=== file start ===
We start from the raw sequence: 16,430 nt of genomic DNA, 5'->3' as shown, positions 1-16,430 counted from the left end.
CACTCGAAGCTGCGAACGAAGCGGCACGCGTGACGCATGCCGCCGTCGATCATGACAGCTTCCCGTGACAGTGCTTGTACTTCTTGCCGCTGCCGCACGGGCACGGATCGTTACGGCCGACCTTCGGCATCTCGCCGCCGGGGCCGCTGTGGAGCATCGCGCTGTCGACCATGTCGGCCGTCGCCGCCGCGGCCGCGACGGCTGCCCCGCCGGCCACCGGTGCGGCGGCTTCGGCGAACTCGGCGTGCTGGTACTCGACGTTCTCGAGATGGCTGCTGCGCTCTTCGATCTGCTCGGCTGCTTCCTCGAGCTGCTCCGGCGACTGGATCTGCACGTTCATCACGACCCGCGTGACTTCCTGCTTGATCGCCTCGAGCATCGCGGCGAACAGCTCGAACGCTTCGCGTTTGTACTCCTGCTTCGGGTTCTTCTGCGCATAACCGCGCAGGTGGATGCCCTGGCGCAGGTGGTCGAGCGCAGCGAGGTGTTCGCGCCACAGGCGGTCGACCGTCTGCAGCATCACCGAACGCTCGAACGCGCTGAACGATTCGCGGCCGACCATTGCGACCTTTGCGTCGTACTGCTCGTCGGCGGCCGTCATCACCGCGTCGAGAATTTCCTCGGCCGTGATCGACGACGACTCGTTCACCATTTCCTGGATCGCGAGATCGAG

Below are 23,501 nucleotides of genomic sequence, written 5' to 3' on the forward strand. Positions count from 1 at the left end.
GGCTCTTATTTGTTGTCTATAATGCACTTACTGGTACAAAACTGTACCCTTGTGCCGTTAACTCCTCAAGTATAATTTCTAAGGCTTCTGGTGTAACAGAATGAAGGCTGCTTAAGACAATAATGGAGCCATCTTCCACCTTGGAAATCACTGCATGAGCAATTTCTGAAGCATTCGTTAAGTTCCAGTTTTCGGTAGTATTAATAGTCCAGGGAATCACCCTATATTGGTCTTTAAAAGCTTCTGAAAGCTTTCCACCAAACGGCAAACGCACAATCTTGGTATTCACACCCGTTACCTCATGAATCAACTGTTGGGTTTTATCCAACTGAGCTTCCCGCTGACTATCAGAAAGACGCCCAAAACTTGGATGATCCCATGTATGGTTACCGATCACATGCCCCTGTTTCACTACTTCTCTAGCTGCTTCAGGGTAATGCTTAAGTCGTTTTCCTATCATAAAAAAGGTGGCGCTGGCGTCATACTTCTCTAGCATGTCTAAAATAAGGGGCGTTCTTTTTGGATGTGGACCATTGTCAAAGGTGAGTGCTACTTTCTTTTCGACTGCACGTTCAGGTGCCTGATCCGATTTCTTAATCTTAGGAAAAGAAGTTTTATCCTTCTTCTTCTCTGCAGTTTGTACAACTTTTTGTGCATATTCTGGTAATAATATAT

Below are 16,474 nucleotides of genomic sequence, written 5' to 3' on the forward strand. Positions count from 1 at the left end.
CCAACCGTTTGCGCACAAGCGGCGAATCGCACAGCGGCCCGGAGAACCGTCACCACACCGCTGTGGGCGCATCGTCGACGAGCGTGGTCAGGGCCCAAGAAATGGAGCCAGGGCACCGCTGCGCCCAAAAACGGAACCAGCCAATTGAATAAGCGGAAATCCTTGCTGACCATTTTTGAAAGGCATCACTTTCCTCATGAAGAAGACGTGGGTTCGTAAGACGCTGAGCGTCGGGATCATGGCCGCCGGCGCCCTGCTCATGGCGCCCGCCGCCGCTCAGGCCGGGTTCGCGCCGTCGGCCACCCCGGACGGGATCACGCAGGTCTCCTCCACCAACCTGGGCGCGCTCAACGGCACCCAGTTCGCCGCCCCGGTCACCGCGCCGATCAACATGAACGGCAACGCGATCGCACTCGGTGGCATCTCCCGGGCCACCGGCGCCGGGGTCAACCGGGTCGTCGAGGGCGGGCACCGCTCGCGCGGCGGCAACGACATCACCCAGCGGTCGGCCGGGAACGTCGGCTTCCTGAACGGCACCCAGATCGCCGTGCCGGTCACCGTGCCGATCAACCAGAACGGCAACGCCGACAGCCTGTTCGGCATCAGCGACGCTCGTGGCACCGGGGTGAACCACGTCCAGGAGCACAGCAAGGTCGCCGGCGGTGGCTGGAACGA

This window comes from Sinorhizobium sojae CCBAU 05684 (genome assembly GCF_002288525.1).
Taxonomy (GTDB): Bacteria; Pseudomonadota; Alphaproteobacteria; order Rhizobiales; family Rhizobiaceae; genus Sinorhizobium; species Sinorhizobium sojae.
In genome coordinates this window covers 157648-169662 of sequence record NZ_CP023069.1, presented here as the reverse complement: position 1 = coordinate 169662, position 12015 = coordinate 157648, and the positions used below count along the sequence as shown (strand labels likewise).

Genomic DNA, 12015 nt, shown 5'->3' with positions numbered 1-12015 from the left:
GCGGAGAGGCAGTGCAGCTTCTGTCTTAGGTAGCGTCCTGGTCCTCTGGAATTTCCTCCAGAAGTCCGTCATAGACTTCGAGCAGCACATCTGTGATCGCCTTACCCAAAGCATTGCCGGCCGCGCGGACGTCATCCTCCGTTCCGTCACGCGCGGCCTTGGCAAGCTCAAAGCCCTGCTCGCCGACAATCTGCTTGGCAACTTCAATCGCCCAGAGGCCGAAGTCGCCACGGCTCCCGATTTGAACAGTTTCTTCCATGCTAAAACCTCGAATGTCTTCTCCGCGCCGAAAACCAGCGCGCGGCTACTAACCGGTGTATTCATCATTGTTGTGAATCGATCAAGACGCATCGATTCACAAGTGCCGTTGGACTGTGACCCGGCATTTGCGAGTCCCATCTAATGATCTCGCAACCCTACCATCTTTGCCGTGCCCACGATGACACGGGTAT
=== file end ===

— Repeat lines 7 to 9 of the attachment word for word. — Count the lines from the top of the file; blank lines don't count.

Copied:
This window comes from Sinorhizobium sojae CCBAU 05684 (genome assembly GCF_002288525.1).
Taxonomy (GTDB): Bacteria; Pseudomonadota; Alphaproteobacteria; order Rhizobiales; family Rhizobiaceae; genus Sinorhizobium; species Sinorhizobium sojae.
In genome coordinates this window covers 157648-169662 of sequence record NZ_CP023069.1, presented here as the reverse complement: position 1 = coordinate 169662, position 12015 = coordinate 157648, and the positions used below count along the sequence as shown (strand labels likewise).